// we are actually saying:
Y % 26 + 2 = A

This actually becomes more challenging because we’re not actually going to use a number up front. Our cipher is going to be a word, which we’ll convert to numbers based on the ASCII table.

So this is way harder to break because if the message/cipher key is:

message: "This is my secret message"

cipher key: nori

This is my secret message
nori no ri norino rinorin

Each letter is not going to be shifted based on the ASCII value like in Caesar. It doesn’t matter if the cipher key text is upper case or lower case. Somehow we have to take the ASCII value of ‘a’ and ‘A’ and resolve it to equal the number 0. Another example, ‘B’ and ‘b’ would resolve to the cipher key 1 and so on.

Steps:

  • Get the key
  • Get the plain text
  • encipher
  • print ciphered text

So the steps are really the same as Caesar, however our implementation of the encipher function is going to be different.

A sub step would also be to get the cipher key. Line 106 shows an implementation of convert_key(), which returns a number representing a position in the alphabet starting from 0 instead of the ASCII mapping for upper (65) or lower (97). So if i pass it the letter ‘B’, it’s going to do the work and say ok it’s an upper case so i’m going to return ‘B’ – 65, or 66 – 65 which is 1. This works in either upper or lower giving us the cipher key we want which is 1 if we’re mapping the alphabet using a zero based index.

Also note the loop on line 53 declares both an i variable of type int and a j variable. This is because we need to loop over our cipher text.

This was really hard to understand for me at first because the modulo was mysterious. But now using the bucket of water analogy it’s not as bad. Let’s try to work it out in some pseudo code. Starting on line 57:

converted_key = convert_key( cipher_key[j % key_len]);
j++;

Let's say the cipher key is nori
our message is "Hello World"
It's length never changes, so on line 51
we store the result (4) in the variable key_len


so first time around j is equal to 0

converted_key = convert_key( cipher_key[0 % 4]);

what does the modulo operator do if
explain it like a cup and bucket?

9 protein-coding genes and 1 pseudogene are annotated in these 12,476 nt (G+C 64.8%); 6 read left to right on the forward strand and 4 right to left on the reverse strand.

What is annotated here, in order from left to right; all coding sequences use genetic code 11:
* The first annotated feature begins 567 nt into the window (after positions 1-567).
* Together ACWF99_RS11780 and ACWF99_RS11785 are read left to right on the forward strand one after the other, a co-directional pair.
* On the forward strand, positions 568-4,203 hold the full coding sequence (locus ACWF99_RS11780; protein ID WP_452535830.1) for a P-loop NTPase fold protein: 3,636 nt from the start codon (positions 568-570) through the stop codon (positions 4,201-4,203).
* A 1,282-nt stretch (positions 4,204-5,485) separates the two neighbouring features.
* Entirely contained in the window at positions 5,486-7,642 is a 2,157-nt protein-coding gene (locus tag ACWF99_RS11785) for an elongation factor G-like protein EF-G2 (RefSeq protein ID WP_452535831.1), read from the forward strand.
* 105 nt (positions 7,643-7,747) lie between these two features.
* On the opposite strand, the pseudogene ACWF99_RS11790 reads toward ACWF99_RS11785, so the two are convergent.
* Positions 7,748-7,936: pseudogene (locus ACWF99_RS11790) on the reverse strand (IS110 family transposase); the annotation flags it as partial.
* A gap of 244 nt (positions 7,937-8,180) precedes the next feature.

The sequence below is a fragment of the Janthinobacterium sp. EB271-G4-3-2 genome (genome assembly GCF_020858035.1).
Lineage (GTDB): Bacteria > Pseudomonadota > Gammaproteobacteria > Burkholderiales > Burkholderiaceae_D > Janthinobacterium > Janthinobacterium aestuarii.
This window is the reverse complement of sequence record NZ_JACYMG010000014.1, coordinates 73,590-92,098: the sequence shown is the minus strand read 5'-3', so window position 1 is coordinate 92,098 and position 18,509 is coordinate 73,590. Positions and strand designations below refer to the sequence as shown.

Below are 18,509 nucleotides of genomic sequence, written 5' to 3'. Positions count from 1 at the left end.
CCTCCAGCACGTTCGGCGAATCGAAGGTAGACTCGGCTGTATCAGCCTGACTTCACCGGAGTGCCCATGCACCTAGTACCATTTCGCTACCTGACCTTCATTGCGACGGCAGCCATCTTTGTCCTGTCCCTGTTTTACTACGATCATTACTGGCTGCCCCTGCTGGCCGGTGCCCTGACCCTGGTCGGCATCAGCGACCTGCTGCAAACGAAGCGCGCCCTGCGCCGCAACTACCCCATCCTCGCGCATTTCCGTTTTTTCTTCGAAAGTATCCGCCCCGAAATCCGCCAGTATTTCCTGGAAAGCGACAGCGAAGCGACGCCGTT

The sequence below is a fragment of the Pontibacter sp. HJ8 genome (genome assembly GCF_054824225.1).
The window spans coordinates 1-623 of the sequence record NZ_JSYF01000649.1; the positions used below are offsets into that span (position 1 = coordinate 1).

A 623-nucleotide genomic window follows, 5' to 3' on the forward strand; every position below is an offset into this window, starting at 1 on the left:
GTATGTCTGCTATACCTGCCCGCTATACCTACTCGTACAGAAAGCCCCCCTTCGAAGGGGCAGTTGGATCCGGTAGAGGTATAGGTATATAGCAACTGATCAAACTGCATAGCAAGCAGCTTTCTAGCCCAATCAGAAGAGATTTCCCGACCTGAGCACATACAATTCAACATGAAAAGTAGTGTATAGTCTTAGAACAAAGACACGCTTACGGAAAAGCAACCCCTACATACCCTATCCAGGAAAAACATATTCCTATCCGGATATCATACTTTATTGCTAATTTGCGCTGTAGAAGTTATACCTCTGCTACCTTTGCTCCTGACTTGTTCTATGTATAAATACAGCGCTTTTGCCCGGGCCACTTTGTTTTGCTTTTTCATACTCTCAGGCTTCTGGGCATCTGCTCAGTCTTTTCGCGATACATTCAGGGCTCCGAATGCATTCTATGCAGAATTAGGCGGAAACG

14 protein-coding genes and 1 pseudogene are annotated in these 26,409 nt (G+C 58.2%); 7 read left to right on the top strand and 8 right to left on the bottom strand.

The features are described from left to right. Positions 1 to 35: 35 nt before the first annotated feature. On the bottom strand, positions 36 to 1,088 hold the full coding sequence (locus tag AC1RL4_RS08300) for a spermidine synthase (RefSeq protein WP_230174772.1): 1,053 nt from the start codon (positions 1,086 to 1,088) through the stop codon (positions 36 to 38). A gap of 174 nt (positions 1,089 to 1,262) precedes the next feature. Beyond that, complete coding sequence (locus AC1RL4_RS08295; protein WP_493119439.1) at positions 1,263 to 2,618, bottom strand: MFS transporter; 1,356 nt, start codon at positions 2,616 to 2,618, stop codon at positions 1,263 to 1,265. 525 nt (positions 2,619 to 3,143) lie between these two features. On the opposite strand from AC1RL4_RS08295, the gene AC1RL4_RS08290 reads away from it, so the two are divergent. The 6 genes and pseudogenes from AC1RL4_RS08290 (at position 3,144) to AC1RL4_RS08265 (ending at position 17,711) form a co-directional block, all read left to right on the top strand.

max cups in the bucket is 4
pouring 0 cups in the bucket...
bucket is not full so return 0

afterwards we see j is incremented using j++
and it goes on and on.

Now let's say we are at the 6th iteration of the loop...

converted_key = convert_key( cipher_key[6 % 4]);

max cups in the bucket is 4
pouring 4 cups in the bucket...
dumping the bucket...
pouring 2 cups in the bucket...
bucket is not full so return 2

Modulo allows us to keep going around and around the total length of our cipher key within the loop. This really messed with my head for a while and I highly recommend doing some work in a C repl to work it out for yourself.

On line 60, If the current character in our user’s message is not upper or lower we set the cipher key to 0, this way if they pass ‘!’ it’s going to run through our system unchanged.

Now that we have found a way to use a different cipher key on each letter, we can do our encryption just like caesar. This time I assigned a value to the character one step at a time, as you can see in line 88 and 96 depending on lower or uppercase. By doing it this way rather than returning a big mess of nested parenthesis I was able to use debug50 when I had bugs in my code.

Crack

Note: The walkthrough video incorrectly states that passwords are no longer than four (4) characters. Instead, per the specification, make sure to handle passwords that are up to five (5) characters.

I can’t stress enough what a pain this was to complete.  It’s been well over a week since I started working on this post. Don’t get discouraged if this problem is confusing, frustrating and makes you want to throw your computer out the window. If you are not making progress after 15-20 minutes, do yourself a favor and get away from the problem for 5-10 minutes and then try again for another round. If you are glued in front of the screen for hours on end you are wasting your time.